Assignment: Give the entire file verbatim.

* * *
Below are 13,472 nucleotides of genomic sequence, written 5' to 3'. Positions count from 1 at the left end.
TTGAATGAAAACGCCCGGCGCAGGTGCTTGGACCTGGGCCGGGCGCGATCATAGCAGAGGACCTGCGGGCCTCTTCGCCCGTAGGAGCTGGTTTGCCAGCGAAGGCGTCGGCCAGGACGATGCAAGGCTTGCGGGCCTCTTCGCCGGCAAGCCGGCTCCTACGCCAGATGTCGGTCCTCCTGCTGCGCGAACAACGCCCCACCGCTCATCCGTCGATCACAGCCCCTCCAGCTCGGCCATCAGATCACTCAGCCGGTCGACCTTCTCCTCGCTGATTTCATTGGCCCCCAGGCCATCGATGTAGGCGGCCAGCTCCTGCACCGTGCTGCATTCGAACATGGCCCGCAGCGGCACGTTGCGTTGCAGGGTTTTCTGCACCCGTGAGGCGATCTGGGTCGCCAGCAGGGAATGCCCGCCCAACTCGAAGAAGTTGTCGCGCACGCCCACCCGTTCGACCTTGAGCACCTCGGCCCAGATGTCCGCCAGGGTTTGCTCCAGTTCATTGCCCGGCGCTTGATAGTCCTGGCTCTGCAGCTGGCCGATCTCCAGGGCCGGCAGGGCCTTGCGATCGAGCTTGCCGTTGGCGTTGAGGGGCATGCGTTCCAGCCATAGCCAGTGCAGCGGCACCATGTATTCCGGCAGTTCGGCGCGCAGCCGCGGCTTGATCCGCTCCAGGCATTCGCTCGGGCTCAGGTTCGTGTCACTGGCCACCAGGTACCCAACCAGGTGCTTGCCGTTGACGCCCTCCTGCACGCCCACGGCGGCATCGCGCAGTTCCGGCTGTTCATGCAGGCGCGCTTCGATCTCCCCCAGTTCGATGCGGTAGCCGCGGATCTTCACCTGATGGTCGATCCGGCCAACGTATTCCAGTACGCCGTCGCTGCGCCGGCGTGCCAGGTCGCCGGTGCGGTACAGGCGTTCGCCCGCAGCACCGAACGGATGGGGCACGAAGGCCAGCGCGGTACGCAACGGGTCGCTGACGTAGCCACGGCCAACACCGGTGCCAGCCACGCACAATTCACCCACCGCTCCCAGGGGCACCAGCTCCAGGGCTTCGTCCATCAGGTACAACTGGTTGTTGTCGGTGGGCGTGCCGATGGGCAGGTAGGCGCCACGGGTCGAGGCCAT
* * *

Below are 13,472 nucleotides of genomic sequence, written 5' to 3'. Positions count from 1 at the left end.
TTGAATGAAAACGCCCGGCGCAGGTGCTTGGACCTGGGCCGGGCGCGATCATAGCAGAGGACCTGCGGGCCTCTTCGCCCGTAGGAGCTGGTTTGCCAGCGAAGGCGTCGGCCAGGACGATGCAAGGCTTGCGGGCCTCTTCGCCGGCAAGCCGGCTCCTACGCCAGATGTCGGTCCTCCTGCTGCGCGAACAACGCCCCACCGCTCATCCGTCGATCACAGCCCCTCCAGCTCGGCCATCAGATCACTCAGCCGGTCGACCTTCTCCTCGCTGATTTCATTGGCCCCCAGGCCATCGATGTAGGCGGCCAGCTCCTGCACCGTGCTGCATTCGAACATGGCCCGCAGCGGCACGTTGCGTTGCAGGGTTTTCTGCACCCGTGAGGCGATCTGGGTCGCCAGCAGGGAATGCCCGCCCAACTCGAAGAAGTTGTCGCGCACGCCCACCCGTTCGACCTTGAGCACCTCGGCCCAGATGTCCGCCAGGGTTTGCTCCAGTTCATTGCCCGGCGCTTGATAGTCCTGGCTCTGCAGCTGGCCGATCTCCAGGGCCGGCAGGGCCTTGCGATCGAGCTTGCCGTTGGCGTTGAGGGGCATGCGTTCCAGCCATAGCCAGTGCAGCGGCACCATGTATTCCGGCAGTTCGGCGCGCAGCCGCGGCTTGATCCGCTCCAGGCATTCGCTCGGGCTCAGGTTCGTGTCACTGGCCACCAGGTACCCAACCAGGTGCTTGCCGTTGACGCCCTCCTGCACGCCCACGGCGGCATCGCGCAGTTCCGGCTGTTCATGCAGGCGCGCTTCGATCTCCCCCAGTTCGATGCGGTAGCCGCGGATCTTCACCTGATGGTCGATCCGGCCAACGTATTCCAGTACGCCGTCGCTGCGCCGGCGTGCCAGGTCGCCGGTGCGGTACAGGCGTTCGCCCGCAGCACCGAACGGATGGGGCACGAAGGCCAGCGCGGTACGCAACGGGTCGCTGACGTAGCCACGGCCAACACCGGTGCCAGCCACGCACAATTCACCCACCGCTCCCAGGGGCACCAGCTCCAGGGCTTCGTCCATCAGGTACAACTGGTTGTTGTCGGTGGGCGTGCCGATGGGCAGGTAGGCGCCACGGGTCGAGGCCAT